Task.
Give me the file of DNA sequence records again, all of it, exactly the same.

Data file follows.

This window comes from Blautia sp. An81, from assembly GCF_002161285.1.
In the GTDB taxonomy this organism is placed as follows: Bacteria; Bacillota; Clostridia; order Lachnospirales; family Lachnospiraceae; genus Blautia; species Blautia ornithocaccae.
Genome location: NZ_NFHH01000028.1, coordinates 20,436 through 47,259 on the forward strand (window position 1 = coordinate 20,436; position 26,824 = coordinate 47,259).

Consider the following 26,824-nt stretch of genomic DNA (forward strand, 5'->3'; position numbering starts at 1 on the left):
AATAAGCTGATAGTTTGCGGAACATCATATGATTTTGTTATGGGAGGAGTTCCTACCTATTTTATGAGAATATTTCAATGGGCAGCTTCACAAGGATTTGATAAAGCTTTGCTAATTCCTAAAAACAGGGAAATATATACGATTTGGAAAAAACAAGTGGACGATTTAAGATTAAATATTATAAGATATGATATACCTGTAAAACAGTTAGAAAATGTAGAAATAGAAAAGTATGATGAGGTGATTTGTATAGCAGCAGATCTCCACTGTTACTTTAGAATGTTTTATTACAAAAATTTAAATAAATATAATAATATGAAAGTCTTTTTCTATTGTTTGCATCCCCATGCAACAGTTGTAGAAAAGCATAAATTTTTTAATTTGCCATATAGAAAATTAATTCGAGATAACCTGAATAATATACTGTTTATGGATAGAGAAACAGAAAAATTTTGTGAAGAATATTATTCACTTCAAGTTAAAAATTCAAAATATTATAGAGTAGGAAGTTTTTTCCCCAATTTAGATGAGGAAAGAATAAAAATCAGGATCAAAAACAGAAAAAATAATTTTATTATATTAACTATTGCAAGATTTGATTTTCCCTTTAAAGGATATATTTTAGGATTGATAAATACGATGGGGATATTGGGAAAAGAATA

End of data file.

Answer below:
This window comes from Blautia sp. An81, from assembly GCF_002161285.1.
In the GTDB taxonomy this organism is placed as follows: Bacteria; Bacillota; Clostridia; order Lachnospirales; family Lachnospiraceae; genus Blautia; species Blautia ornithocaccae.
Genome location: NZ_NFHH01000028.1, coordinates 20,436 through 47,259 on the forward strand (window position 1 = coordinate 20,436; position 26,824 = coordinate 47,259).

Consider the following 26,824-nt stretch of genomic DNA (forward strand, 5'->3'; position numbering starts at 1 on the left):
AATAAGCTGATAGTTTGCGGAACATCATATGATTTTGTTATGGGAGGAGTTCCTACCTATTTTATGAGAATATTTCAATGGGCAGCTTCACAAGGATTTGATAAAGCTTTGCTAATTCCTAAAAACAGGGAAATATATACGATTTGGAAAAAACAAGTGGACGATTTAAGATTAAATATTATAAGATATGATATACCTGTAAAACAGTTAGAAAATGTAGAAATAGAAAAGTATGATGAGGTGATTTGTATAGCAGCAGATCTCCACTGTTACTTTAGAATGTTTTATTACAAAAATTTAAATAAATATAATAATATGAAAGTCTTTTTCTATTGTTTGCATCCCCATGCAACAGTTGTAGAAAAGCATAAATTTTTTAATTTGCCATATAGAAAATTAATTCGAGATAACCTGAATAATATACTGTTTATGGATAGAGAAACAGAAAAATTTTGTGAAGAATATTATTCACTTCAAGTTAAAAATTCAAAATATTATAGAGTAGGAAGTTTTTTCCCCAATTTAGATGAGGAAAGAATAAAAATCAGGATCAAAAACAGAAAAAATAATTTTATTATATTAACTATTGCAAGATTTGATTTTCCCTTTAAAGGATATATTTTAGGATTGATAAATACGATGGGGATATTGGGAAAAGAATA